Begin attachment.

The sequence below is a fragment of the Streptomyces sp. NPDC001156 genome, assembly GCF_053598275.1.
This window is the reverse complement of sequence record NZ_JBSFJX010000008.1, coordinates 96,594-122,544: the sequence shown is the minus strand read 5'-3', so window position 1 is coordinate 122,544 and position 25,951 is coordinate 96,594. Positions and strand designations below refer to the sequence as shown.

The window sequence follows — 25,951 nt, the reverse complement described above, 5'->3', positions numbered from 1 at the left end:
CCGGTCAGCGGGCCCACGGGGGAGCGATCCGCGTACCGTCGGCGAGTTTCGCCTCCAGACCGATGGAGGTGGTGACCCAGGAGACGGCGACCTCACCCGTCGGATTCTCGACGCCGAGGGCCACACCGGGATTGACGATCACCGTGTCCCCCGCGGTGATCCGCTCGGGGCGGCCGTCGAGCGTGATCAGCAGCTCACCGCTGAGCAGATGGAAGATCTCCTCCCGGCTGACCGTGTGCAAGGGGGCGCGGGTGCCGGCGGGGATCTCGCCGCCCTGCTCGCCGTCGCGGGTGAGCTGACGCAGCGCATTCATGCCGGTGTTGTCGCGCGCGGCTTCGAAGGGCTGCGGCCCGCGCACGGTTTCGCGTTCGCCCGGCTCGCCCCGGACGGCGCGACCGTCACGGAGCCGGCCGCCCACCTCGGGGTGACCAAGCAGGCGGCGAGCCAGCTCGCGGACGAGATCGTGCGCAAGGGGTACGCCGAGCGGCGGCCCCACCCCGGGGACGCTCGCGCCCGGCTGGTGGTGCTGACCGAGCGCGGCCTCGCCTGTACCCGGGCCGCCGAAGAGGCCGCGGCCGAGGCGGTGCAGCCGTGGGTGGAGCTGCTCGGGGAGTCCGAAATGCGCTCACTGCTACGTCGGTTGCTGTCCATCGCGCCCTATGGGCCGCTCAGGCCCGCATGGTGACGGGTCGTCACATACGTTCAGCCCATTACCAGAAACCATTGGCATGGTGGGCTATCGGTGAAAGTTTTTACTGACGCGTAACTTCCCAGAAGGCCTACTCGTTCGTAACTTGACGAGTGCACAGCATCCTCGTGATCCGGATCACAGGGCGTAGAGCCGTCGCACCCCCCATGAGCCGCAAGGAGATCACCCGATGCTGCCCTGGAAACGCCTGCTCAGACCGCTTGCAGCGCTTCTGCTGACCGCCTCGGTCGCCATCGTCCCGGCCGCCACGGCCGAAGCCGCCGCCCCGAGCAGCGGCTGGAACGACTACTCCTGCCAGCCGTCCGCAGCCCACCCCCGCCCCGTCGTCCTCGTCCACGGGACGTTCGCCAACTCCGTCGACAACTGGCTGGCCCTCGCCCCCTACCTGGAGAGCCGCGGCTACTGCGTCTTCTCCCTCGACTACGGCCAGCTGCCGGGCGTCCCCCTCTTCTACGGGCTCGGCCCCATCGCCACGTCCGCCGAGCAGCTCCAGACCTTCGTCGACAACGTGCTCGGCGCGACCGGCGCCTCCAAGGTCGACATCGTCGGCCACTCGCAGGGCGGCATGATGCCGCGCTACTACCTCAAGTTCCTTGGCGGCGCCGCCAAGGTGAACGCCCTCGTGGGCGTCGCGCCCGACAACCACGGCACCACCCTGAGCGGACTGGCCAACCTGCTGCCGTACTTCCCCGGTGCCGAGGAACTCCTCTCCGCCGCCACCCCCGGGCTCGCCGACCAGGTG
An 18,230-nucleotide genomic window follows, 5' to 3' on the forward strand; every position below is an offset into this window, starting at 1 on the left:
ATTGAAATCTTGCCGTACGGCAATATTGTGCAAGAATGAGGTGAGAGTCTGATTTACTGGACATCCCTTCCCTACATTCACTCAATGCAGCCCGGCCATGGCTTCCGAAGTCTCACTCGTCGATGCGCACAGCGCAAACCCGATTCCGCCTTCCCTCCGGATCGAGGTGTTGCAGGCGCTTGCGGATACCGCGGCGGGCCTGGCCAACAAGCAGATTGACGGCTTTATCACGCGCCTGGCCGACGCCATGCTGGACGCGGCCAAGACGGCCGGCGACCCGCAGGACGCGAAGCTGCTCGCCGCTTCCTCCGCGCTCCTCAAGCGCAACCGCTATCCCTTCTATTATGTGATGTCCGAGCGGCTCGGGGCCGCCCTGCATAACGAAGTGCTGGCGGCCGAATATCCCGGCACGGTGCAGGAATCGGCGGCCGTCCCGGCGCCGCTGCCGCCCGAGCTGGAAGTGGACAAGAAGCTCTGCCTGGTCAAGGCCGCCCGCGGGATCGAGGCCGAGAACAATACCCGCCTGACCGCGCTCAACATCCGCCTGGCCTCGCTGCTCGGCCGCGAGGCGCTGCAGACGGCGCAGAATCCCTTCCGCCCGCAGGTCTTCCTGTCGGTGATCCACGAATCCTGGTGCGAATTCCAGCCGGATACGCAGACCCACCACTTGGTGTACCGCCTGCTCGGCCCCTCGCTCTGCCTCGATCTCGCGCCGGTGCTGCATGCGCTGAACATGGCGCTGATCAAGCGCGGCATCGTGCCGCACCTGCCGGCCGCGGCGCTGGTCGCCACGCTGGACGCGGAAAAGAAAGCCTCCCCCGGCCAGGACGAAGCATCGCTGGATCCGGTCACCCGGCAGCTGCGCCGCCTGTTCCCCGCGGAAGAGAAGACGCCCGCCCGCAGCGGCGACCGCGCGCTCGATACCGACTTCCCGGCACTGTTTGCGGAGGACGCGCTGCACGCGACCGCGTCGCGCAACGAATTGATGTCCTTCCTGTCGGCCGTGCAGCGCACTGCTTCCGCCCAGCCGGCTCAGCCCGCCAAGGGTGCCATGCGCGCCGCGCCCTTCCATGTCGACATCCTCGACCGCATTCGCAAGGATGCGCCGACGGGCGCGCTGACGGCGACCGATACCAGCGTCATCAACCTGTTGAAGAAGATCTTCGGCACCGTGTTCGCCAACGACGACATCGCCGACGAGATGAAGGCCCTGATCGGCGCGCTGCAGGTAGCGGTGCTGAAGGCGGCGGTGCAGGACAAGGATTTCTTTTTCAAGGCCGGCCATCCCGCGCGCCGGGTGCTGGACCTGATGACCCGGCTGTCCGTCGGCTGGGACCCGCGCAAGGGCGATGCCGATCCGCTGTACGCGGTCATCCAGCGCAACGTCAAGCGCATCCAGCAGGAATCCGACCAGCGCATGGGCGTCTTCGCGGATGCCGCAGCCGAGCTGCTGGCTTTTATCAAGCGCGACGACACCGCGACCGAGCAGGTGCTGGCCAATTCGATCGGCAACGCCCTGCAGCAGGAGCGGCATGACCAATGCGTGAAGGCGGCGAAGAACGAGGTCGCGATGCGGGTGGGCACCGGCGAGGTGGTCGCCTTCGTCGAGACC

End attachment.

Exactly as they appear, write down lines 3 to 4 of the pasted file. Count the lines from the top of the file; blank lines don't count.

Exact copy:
The window sequence follows — 25,951 nt, the reverse complement described above, 5'->3', positions numbered from 1 at the left end:
CCGGTCAGCGGGCCCACGGGGGAGCGATCCGCGTACCGTCGGCGAGTTTCGCCTCCAGACCGATGGAGGTGGTGACCCAGGAGACGGCGACCTCACCCGTCGGATTCTCGACGCCGAGGGCCACACCGGGATTGACGATCACCGTGTCCCCCGCGGTGATCCGCTCGGGGCGGCCGTCGAGCGTGATCAGCAGCTCACCGCTGAGCAGATGGAAGATCTCCTCCCGGCTGACCGTGTGCAAGGGGGCGCGGGTGCCGGCGGGGATCTCGCCGCCCTGCTCGCCGTCGCGGGTGAGCTGACGCAGCGCATTCATGCCGGTGTTGTCGCGCGCGGCTTCGAAGGGCTGCGGCCCGCGCACGGTTTCGCGTTCGCCCGGCTCGCCCCGGACGGCGCGACCGTCACGGAGCCGGCCGCCCACCTCGGGGTGACCAAGCAGGCGGCGAGCCAGCTCGCGGACGAGATCGTGCGCAAGGGGTACGCCGAGCGGCGGCCCCACCCCGGGGACGCTCGCGCCCGGCTGGTGGTGCTGACCGAGCGCGGCCTCGCCTGTACCCGGGCCGCCGAAGAGGCCGCGGCCGAGGCGGTGCAGCCGTGGGTGGAGCTGCTCGGGGAGTCCGAAATGCGCTCACTGCTACGTCGGTTGCTGTCCATCGCGCCCTATGGGCCGCTCAGGCCCGCATGGTGACGGGTCGTCACATACGTTCAGCCCATTACCAGAAACCATTGGCATGGTGGGCTATCGGTGAAAGTTTTTACTGACGCGTAACTTCCCAGAAGGCCTACTCGTTCGTAACTTGACGAGTGCACAGCATCCTCGTGATCCGGATCACAGGGCGTAGAGCCGTCGCACCCCCCATGAGCCGCAAGGAGATCACCCGATGCTGCCCTGGAAACGCCTGCTCAGACCGCTTGCAGCGCTTCTGCTGACCGCCTCGGTCGCCATCGTCCCGGCCGCCACGGCCGAAGCCGCCGCCCCGAGCAGCGGCTGGAACGACTACTCCTGCCAGCCGTCCGCAGCCCACCCCCGCCCCGTCGTCCTCGTCCACGGGACGTTCGCCAACTCCGTCGACAACTGGCTGGCCCTCGCCCCCTACCTGGAGAGCCGCGGCTACTGCGTCTTCTCCCTCGACTACGGCCAGCTGCCGGGCGTCCCCCTCTTCTACGGGCTCGGCCCCATCGCCACGTCCGCCGAGCAGCTCCAGACCTTCGTCGACAACGTGCTCGGCGCGACCGGCGCCTCCAAGGTCGACATCGTCGGCCACTCGCAGGGCGGCATGATGCCGCGCTACTACCTCAAGTTCCTTGGCGGCGCCGCCAAGGTGAACGCCCTCGTGGGCGTCGCGCCCGACAACCACGGCACCACCCTGAGCGGACTGGCCAACCTGCTGCCGTACTTCCCCGGTGCCGAGGAACTCCTCTCCGCCGCCACCCCCGGGCTCGCCGACCAGGTG